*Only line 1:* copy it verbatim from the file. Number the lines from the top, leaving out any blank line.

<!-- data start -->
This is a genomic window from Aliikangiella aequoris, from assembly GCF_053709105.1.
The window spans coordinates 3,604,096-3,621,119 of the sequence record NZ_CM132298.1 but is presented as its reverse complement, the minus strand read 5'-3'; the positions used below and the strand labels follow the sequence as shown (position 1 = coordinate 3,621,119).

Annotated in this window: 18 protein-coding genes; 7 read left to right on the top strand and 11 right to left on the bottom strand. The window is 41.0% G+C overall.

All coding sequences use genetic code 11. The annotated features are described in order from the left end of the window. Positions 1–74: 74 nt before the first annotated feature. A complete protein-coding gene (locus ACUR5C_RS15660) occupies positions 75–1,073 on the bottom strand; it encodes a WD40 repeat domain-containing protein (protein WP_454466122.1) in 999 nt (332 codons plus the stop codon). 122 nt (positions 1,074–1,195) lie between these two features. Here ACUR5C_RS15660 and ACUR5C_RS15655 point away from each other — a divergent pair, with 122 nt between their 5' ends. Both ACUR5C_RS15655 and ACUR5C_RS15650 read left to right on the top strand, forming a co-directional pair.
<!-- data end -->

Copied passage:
This is a genomic window from Aliikangiella aequoris, from assembly GCF_053709105.1.